Association of endogenous sex hormones and insulin resistance among postmenopausal women: results from the Postmenopausal Estrogen/Progestin Intervention Trial.
ABSTRACT Most studies of sex hormones and insulin resistance (IR) have focused on androgens; few have examined the association of endogenous estrogens and IR. We determined the cross-sectional association of endogenous levels of total and bioavailable testosterone and estradiol and SHBG with IR among 845 healthy, postmenopausal women aged 45-65 yr. Women were within 10 yr of menopause and not using hormone replacement therapy. Total adiposity was estimated by body mass index, visceral adiposity by waist to hip ratio (WHR), and IR by the homeostasis model assessment. We defined homeostasis model assessment-IR as the highest quartile (cutpoint, 2.1) of the distribution in this cohort. In logistic regression analyses, the odds for IR were significant and increased in a dose-response fashion across each quartile of total estradiol, bioavailable estradiol, and bioavailable testosterone (all P < 0.001 for linear trend). These associations remained significant after adjusting for WHR; adjusted odds ratios were 4.0, 6.1, and 2.7 for total estradiol, bioavailable estradiol, and bioavailable testosterone, respectively, comparing the highest to the lowest quartile (all P < 0.001). Adjusting for body mass index and WHR together eliminated the linear association of IR with total estradiol and bioavailable testosterone, but the association with bioavailable estradiol remained (adjusted odds ratio, 2.7; P < 0.001, comparing the highest to the lowest quartile). IR was not associated with total testosterone before or after adjusting for adiposity. Lower SHBG levels were associated with higher odds of IR, independent of adiposity. These results suggest that estrogen may be equally or more important than testosterone in the pathway to IR in healthy, young postmenopausal women, with differences not entirely explained by body size.
SourceAvailable from: Moyses Szklo[Show abstract] [Hide abstract]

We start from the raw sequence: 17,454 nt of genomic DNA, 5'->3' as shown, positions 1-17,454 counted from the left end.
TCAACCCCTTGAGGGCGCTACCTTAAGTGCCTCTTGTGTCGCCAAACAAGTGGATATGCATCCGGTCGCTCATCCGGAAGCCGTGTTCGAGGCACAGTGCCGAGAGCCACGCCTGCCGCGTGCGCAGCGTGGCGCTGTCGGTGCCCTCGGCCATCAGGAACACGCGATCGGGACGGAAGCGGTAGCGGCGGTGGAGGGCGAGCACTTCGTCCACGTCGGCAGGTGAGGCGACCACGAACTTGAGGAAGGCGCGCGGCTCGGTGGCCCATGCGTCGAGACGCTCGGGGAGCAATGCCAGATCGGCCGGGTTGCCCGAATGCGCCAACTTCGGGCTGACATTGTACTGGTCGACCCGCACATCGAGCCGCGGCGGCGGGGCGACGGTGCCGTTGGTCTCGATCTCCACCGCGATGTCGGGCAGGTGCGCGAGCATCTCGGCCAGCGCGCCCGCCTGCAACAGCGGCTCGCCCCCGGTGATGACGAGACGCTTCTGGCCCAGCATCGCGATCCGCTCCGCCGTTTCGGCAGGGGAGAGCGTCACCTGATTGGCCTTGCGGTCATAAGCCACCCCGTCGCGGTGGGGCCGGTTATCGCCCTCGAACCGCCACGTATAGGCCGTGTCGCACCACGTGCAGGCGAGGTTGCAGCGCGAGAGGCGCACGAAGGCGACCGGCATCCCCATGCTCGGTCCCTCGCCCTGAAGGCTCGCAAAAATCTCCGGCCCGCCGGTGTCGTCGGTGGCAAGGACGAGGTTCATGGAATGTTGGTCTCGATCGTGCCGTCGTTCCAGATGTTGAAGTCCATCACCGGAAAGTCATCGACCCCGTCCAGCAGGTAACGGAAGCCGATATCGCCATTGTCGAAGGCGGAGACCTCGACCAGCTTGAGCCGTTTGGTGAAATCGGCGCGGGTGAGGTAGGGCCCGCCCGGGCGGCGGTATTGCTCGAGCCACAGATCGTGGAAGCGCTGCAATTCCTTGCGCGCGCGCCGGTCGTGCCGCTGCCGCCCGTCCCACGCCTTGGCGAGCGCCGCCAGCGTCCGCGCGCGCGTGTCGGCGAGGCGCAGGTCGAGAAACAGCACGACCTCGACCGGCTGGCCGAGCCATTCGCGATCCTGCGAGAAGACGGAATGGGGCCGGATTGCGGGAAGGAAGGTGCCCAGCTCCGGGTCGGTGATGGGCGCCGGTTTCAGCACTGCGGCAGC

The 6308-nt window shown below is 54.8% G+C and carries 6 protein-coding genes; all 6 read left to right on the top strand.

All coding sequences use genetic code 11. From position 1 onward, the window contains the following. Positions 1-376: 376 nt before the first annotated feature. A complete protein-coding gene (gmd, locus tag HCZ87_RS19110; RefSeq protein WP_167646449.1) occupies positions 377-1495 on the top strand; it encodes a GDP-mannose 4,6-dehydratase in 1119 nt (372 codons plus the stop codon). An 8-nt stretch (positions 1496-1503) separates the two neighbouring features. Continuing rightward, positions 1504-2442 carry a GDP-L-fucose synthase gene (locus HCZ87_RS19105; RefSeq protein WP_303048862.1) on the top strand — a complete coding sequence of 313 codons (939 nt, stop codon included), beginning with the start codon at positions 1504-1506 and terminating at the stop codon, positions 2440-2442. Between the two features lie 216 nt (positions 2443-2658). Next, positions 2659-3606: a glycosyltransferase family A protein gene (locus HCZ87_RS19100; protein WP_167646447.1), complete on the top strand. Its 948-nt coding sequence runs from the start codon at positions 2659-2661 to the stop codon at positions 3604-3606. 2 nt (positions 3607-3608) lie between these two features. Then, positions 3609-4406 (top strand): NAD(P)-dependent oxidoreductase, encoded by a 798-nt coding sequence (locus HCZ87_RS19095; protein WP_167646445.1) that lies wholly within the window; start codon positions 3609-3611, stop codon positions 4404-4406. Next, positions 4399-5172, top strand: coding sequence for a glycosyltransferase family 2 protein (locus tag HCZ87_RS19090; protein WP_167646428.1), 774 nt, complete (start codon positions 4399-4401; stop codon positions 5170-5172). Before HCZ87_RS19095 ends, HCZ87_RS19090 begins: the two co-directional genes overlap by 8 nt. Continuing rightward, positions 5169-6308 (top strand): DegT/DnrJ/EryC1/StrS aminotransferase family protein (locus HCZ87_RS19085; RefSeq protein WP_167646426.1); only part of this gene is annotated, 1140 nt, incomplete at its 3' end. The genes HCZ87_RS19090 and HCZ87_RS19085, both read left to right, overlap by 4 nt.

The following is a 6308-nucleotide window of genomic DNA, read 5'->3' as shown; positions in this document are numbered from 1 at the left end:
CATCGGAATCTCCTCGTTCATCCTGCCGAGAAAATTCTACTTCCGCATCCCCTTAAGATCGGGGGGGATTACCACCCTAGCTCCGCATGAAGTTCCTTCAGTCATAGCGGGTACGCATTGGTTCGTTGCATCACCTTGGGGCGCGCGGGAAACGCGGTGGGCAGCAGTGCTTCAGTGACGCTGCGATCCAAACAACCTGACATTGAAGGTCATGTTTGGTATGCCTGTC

ABSTRACT: Context: Sex hormones may influence adipose tissue deposition, possibly contributing to sex disparities in cardiovascular disease (CVD) risk. Objective: We hypothesized that associations of sex hormone levels with visceral and subcutaneous fat differ by sex. Design, Setting, and Participants: Participants were from the Multi-Ethnic Study of Atherosclerosis with sex hormone levels at baseline and visceral and subcutaneous fat measurements from computed tomography at visit 2 or 3 (n=1835). Main Outcome Measures: Multivariable linear regression was used to investigate the relationships between sex hormones and adiposity. Testing for interaction by sex, race/ethnicity, and age was conducted. Results: In adjusted models, there was a modest significant positive association between estradiol and visceral fat in both sexes (% difference in visceral fat for 1% difference in estradiol in women: 5.44 [1.82, 9.09] in men: 8.22 [0.61, 16.18]). Higher bioavailable testosterone was significantly associated with higher visceral and subcutaneous fat in women and the reverse in men (women: 14.38 [10.23, 18.69] men: -7.69 [-13.06, -1.00]). Higher dehydroepiandosterone was associated with higher visceral fat in women (women: 7.57 [1.71, 13.88]), but not in men (-2.47 [-8.88, 4.29]). Higher sex hormone binding globulin was associated with significantly lower levels of adiposity in both sexes (women: -24.42 [-28.11, -20.55] men: -27.39 [-32.97, -21.34]). There was no significant interaction by race/ethnicity or age. Conclusion: Sex hormones are significantly associated with adiposity, and the associations of androgens differ qualitatively by sex. This heterogeneity may help explain the complexity of the contribution of sex hormones to sex differences in CVD.Journal of Clinical Endocrinology & Metabolism 01/2015; 100(4):jc20142934. DOI:10.1210/jc.2014-2934 · 6.31 Impact Factor
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ABSTRACT: Metabolic syndrome (MetS) is associated with an increased risk of cardiovascular disease. We assessed the associations between MetS and the indicators of carotid atherosclerosis as assessed by ultrasonography taking into consideration of confounders in the general population. A total of 1281 subjects (856 males, 425 females) were included in the present study. The total plaque score and maximum intima-media thickness (IMT) of the carotid arteries were measured as indicators of atherosclerosis. Cardiovascular risk factors were several metabolic components, serum uric acid, serum C-reactive protein (CRP), and lifestyle factors. MetS was defined according to the criteria of the National Cholesterol Education Program. The prevalences of an elevated total plaque score (≥5) and elevated IMT (>1 mm) of the carotid arteries were significantly higher in subjects with MetS as compared to subjects without MetS. Furthermore, a trend was observed towards higher prevalences of these indicators of atherosclerosis as the number of components of MetS increased. Logistic regression analysis revealed a significant association between elevated plaque score and MetS even after adjustments for age, serum uric acid, serum CRP and lifestyle factors in the males. Among the indicators of atherosclerosis assessed by carotid ultrasonography, a significant independent association was observed between the total plaque score and MetS in males in the general population.Heart and Vessels 03/2015; DOI:10.1007/s00380-015-0668-y · 2.11 Impact Factor
Endocrine Reviews 06/2010; 31(3):399-399. DOI:10.1210/edrv.31.3.9983 · 19.36 Impact Factor